In moments like these, where even our former allies are using us to advance their own political goals, pride and its value become ever clearer.
Pride is protest and a celebration of our diversity. This June has brought a complex moment into focus — with a pride march returning to Warsaw just days after Hungary passed an “anti-propaganda” law banning the teaching of anything LGBTI-related in schools, as one governing party in Spain re-took control of the legal gender recognition law reform process from a politician who blocked the process for months and herself holds so-called “gender critical” views and a storm of online hate rocks LGBTI activists in Albania, and as the grip of the pandemic loosens in some parts of the region while others are still struggling to control the pandemic — a battle in which access to HIV prevention, testing and treatment, alongside vital care for trans and intersex people, were too frequently deprioritised.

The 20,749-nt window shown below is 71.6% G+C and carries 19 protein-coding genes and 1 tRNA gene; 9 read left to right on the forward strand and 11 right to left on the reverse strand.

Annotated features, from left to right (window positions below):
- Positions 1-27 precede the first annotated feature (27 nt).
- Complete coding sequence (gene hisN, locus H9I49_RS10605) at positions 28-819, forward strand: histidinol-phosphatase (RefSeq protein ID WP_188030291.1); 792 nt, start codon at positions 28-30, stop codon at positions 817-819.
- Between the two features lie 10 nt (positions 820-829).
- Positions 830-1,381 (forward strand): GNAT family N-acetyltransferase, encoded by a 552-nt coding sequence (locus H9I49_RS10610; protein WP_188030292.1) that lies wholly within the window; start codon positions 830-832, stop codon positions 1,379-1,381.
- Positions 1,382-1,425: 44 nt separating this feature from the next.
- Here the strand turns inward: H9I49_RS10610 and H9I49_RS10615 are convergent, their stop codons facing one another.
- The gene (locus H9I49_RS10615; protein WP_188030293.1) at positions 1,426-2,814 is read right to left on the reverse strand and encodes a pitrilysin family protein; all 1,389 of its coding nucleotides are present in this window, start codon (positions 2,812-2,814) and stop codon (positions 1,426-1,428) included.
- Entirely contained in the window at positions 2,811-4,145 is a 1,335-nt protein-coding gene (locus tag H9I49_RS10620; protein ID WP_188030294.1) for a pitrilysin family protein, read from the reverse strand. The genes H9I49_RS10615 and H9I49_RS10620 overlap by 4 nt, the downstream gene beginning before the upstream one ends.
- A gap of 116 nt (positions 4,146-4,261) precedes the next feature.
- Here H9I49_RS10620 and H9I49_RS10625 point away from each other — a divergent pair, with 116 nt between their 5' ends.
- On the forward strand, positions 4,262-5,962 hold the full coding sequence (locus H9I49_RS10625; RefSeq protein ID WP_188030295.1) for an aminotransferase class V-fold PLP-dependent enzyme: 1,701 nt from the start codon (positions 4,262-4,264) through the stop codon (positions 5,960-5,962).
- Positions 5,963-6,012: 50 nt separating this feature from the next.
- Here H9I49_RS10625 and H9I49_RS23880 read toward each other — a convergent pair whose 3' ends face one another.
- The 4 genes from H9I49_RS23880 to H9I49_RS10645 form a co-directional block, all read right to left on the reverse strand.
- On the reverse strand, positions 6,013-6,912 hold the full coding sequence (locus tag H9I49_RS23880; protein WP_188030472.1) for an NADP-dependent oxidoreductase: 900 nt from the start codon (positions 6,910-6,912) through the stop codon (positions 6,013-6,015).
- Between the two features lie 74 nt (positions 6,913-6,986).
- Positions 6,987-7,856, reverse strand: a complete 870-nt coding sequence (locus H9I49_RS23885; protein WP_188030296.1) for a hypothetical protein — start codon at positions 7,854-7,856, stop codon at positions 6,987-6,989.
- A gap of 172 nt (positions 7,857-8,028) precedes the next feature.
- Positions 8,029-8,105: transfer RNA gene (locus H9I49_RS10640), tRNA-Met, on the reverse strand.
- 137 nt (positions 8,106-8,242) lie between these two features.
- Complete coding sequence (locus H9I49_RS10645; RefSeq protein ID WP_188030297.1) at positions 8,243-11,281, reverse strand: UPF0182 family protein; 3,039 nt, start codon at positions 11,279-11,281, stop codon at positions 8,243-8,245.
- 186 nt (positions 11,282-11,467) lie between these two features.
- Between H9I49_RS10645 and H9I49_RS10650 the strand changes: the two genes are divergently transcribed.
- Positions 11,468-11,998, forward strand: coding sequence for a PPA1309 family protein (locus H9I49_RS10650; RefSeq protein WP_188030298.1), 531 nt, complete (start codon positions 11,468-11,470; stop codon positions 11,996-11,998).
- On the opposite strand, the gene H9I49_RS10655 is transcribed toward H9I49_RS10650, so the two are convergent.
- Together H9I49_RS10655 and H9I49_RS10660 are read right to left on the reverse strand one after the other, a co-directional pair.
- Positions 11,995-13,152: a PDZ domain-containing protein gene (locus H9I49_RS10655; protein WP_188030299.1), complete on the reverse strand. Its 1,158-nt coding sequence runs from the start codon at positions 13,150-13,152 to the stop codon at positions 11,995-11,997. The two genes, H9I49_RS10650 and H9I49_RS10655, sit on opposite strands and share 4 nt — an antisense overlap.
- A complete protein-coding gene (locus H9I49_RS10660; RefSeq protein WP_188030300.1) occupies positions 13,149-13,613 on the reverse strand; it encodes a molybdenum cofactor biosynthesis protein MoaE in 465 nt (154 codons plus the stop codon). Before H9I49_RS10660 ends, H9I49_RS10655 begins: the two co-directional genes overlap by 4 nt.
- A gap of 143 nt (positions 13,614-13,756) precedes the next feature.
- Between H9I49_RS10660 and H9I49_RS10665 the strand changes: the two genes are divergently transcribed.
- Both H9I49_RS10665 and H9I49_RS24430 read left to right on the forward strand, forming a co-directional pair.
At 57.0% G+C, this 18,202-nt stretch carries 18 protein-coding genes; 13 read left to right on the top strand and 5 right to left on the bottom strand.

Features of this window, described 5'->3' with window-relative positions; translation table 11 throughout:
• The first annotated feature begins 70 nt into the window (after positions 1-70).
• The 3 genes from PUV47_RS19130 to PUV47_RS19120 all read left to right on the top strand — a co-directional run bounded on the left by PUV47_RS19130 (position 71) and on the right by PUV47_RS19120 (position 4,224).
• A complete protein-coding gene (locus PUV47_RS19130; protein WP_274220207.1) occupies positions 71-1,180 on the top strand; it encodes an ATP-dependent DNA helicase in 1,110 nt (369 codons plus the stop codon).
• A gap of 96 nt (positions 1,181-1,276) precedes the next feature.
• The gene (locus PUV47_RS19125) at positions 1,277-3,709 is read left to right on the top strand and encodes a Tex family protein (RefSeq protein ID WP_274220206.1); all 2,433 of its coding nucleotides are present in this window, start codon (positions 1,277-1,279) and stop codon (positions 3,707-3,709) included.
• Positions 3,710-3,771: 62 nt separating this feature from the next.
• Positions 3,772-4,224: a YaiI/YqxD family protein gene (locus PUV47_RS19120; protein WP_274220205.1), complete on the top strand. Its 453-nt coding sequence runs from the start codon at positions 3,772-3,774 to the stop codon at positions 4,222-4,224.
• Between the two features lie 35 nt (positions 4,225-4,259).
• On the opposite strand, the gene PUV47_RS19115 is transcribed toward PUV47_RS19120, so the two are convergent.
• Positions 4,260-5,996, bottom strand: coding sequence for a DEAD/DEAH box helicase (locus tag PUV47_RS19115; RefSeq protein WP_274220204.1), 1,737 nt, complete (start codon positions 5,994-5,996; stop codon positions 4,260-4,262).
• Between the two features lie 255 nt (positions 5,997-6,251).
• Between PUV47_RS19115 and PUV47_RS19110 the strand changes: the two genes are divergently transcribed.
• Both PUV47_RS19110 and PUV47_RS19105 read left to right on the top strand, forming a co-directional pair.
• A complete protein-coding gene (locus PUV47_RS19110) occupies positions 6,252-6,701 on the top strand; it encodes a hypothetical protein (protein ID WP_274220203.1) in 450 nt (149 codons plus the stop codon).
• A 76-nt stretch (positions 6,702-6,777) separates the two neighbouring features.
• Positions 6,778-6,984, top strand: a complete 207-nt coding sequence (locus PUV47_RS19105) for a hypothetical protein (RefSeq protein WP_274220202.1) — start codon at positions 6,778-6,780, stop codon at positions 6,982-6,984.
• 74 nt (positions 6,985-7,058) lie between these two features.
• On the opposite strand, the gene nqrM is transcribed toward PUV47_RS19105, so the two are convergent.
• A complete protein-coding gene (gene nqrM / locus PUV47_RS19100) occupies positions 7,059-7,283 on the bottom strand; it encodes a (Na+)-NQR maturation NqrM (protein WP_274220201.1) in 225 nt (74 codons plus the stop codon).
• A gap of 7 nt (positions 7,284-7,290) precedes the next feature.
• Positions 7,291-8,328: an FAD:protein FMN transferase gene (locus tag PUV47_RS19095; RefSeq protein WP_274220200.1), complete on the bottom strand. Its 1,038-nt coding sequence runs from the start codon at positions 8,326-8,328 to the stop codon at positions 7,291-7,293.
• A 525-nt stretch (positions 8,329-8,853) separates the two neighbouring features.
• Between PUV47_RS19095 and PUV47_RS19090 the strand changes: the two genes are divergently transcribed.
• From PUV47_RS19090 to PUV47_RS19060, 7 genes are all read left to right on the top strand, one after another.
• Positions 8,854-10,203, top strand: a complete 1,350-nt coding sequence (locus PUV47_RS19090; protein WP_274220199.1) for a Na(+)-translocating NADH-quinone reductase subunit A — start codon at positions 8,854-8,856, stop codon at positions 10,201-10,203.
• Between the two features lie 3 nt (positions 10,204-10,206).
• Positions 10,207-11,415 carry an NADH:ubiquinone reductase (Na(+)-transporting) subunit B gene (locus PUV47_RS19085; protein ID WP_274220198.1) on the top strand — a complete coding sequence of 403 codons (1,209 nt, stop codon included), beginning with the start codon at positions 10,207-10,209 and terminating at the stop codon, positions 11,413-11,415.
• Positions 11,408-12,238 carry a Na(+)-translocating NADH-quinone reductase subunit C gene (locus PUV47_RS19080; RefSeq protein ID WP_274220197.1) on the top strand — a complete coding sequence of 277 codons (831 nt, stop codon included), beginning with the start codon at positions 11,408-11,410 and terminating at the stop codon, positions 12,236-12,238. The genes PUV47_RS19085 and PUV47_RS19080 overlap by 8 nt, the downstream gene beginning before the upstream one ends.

In the context of COVID-19, LGBTI organisations across the region reported breakdowns in healthcare for trans and intersex people, as life-saving transition-related healthcare was cancelled or postponed, and as travel to a trusted doctor became difficult or impossible. For example, intersex people are frequently subjected to medical trauma, and often seek healthcare from only trusted providers, who may be far from home, even requiring cross-border travel. Due to national lockdowns and restrictions, life-saving transition-related healthcare was cancelled or postponed, and travel to a trusted doctor became difficult or impossible. Similarly, breakdowns in HIV prevention, testing, and treatment services were reported around the region. As the HIV/AIDS epidemic in Europe and Central Asia dramatically impacts gay and bisexual men and trans people, homophobia, biphobia, and transphobia remain all too prevalent, pushing LGBTI people into the closet and keeping them from seeking effective HIV interventions for fear of stigma, discrimination, and ostracisation.